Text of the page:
Science

For better or worse, a source of ignorance as well as knowledge

Authored by: Janet A. Kourany

Routledge International Handbook of Ignorance Studies

Print publication date:  May  2015
Online publication date:  May  2015

Print ISBN: 9780415718967
eBook ISBN: 9781315867762
Adobe ISBN: 9781317964674

10.4324/9781315867762.ch16

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Abstract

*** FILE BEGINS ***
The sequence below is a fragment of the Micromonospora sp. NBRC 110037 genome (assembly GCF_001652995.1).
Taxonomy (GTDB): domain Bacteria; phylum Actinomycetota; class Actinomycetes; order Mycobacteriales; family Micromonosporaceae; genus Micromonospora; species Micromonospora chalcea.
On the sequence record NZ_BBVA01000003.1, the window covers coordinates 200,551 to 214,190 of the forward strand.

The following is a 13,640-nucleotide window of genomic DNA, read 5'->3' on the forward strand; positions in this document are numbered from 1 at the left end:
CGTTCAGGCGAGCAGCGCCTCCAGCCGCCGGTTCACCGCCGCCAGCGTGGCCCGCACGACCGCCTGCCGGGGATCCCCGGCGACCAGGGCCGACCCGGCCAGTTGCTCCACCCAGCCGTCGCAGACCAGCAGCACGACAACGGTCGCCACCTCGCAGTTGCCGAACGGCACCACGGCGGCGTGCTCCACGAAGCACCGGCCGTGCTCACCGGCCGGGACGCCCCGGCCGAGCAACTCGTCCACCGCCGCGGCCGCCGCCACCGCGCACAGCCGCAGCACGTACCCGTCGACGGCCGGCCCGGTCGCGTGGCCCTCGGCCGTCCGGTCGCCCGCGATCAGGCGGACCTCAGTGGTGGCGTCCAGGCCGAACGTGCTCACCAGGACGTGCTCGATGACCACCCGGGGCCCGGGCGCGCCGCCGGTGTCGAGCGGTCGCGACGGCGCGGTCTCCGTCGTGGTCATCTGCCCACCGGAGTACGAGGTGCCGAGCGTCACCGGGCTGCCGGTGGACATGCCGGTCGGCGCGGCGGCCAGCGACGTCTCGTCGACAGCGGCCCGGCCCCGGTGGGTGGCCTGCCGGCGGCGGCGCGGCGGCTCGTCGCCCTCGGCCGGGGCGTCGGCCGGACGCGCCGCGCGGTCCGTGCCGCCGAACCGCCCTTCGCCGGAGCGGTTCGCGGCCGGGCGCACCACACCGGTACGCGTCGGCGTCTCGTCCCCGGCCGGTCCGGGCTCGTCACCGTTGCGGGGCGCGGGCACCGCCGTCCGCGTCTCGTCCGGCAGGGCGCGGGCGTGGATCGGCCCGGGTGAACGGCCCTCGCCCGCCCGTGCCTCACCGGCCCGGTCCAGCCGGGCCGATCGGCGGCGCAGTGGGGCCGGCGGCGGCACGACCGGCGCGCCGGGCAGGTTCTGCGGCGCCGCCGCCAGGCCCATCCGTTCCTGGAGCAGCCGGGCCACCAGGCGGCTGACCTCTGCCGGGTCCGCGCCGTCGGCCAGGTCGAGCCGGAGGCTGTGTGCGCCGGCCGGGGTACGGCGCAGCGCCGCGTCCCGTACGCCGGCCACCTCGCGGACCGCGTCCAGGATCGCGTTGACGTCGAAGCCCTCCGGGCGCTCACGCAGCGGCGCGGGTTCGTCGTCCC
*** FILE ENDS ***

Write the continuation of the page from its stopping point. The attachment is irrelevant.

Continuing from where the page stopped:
Science has traditionally been billed as our foremost producer of knowledge. It has rarely been billed, as well, as an important producer of ignorance. Yet, the production of ignorance by science may well be inevitable, at least as inevitable as the production of knowledge. In fact, the two may go hand in hand. Consider, for example, how ignorance as well as knowledge typically results from pursuing certain lines of research rather than others—research regarding cancer detection and treatment, for instance, rather than research regarding cancer causation and prevention. Or consider how ignorance as well as knowledge frequently results from organizing scientific communities in particular ways. Think, for example, of the knowledge that was lost to anthropology from such traditional contributors as travellers, merchants, soldiers, missionaries, and local intelligentsia when these “amateurs” were excluded from anthropology in the process of its professionalization, but think also of the knowledge that was then made available to anthropology by that same process of professionalization.

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